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Golf course reopens; members try to protect worth

The Golf Club of California, a private members-only club at the intersection of SR76 and Gird Road, reopened its doors for play on January 10 after a two-month hiatus.

The club, built in 2002 by developer Lyon Homes to accompany the Sycamore Ranch community, closed October 31 after owner and general manager Kay McLaughlin sent an e-mail to members citing she had to close the club because of significant financial issues.

According to Parker Mahnke, a longtime Golf Club member, the club will reopen as a “member-managed club” and will provide a basic level of service for course maintenance and outside services.

The course’s clubhouse will not be open and members’ access will be limited to the course and locker room.

McLaughlin, who will not hold an active managing position with the reopened course, intended to keep the club open for the December holidays for play two days a week and reopen for normal play in February by supporting the club with personal funds, but Mahnke said McLaughlin’s liquid assets are exhausted.

A few of the club’s members decided to generate the necessary cash flow needed to reopen the club, as well as protecting membership worth.

“If the course is abandoned it will decrease significantly in value and likely be acquired by someone who would make it a public course,” explained Mahnke. “This effort is to the benefit of current and resigned members in that they are able to access the course and protect their invested deposits.”

The course’s reopening brought a significant cut in the dues required from each member.

Executive membership fees until the club is fully functional are $500 a month, with unlimited cart usage and locker rent included.

However, in order to access the course, members are expected to be up-to-date financially on their accounts.

But with only 40 members, the Golf Club is short $15,000 out of the $35,000 needed to keep the course running on its bare minimum.

To bridge the monthly deficit, aggressive programs have been proposed, including reduced guest green fees and offering a reduced annual membership program to Sycamore Ranch residents.

“This undertaking is with the understanding the club is in a transition period with likely new investors or ownership,” said Mahnke.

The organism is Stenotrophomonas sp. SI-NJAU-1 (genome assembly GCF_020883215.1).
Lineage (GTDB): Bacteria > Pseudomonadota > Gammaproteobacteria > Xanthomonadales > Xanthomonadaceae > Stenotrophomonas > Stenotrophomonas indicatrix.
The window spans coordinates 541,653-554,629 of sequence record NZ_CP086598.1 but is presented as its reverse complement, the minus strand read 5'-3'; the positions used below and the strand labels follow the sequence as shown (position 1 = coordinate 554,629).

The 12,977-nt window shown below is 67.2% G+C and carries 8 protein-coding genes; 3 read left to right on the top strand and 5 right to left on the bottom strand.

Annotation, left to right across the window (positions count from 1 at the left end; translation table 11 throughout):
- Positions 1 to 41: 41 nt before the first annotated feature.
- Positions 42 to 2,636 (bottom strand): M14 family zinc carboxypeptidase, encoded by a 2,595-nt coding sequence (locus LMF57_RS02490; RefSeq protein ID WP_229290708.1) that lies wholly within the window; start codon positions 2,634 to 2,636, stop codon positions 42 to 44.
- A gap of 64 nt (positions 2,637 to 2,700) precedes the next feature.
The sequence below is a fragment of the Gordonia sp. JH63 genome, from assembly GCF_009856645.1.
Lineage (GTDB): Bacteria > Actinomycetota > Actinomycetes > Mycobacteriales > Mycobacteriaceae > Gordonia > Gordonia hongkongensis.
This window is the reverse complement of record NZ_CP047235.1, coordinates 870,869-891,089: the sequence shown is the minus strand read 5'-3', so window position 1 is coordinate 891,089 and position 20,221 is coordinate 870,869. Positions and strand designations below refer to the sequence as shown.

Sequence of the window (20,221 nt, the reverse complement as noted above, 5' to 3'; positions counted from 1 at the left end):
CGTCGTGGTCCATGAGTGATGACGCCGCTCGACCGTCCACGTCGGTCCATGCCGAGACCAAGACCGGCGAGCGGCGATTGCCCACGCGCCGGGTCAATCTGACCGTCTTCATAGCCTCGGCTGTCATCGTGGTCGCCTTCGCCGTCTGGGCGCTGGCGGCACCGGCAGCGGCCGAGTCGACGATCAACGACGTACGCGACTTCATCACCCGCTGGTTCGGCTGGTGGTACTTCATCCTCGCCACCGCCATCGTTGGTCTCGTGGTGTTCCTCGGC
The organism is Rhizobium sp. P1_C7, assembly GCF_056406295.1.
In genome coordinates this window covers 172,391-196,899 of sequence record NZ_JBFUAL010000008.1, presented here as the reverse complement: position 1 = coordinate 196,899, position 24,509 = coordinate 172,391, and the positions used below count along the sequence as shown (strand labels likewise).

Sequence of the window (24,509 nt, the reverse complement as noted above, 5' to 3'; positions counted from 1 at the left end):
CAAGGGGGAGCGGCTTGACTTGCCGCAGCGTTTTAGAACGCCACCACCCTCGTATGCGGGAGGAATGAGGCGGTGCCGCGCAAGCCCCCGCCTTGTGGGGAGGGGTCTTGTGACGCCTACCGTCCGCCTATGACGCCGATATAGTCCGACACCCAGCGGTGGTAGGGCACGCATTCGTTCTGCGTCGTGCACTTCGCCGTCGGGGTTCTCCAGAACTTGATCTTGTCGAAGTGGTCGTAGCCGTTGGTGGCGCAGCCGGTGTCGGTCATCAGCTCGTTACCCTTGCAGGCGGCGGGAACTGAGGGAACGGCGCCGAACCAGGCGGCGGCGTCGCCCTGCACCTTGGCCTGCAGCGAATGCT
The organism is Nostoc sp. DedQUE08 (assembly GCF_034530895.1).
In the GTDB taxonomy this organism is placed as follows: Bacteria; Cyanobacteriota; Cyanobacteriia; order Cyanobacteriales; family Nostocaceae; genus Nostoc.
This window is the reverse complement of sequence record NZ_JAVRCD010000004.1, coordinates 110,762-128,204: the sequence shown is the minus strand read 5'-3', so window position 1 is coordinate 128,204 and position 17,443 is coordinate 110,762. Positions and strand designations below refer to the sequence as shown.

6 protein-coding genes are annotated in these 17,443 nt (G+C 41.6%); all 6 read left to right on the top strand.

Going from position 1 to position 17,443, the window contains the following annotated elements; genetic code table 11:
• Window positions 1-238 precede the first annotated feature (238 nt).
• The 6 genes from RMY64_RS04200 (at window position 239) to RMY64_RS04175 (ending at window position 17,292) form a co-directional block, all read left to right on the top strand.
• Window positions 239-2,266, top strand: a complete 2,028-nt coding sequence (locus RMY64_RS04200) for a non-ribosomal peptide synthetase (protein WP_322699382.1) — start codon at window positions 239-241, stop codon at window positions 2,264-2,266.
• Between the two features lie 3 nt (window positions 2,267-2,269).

McLaughlin stated she had acquired the interest of several domestic and international investors and is aware that selling the club is an option she must consider.

“It might not be the best solution for me,” said McLaughlin, “but I have to do what is in the best interest of the membership.”

Before any sale can be made, McLaughlin must address several problems that contributed to the course’s shutdown, such as encroachments on land set aside to protect area endangered species by the San Diego County Department of Planning and Land Use (DPLU) and on some adjoining land owned by the Fallbrook Union High School District (FUHSD).

Mahnke said the DPLU could waive pending fines if a remediation plan is in place and hopes negotiations can continue with FUHSD after “some positive public relations.”

McLaughlin said, however, that she is still in the process of negotiating with the DPLU and does not believe she has been treated fairly by FUHSD, as the land had been used by Lyon Homes without any problem.

Anticipated changes to the course may include reducing the putting green, moving cart paths to allow for vegetation growth and eliminating or moving tee boxes on greens.

Some say it would not be likely to impact the course’s play in a significant way.

“The present effort to open the club and increase revenues has been made in the mutual best interests of all,” explained Mahnke. “The present membership effort is to increase revenues to sustain the future viability of the magnificent golf experience we all enjoy.”

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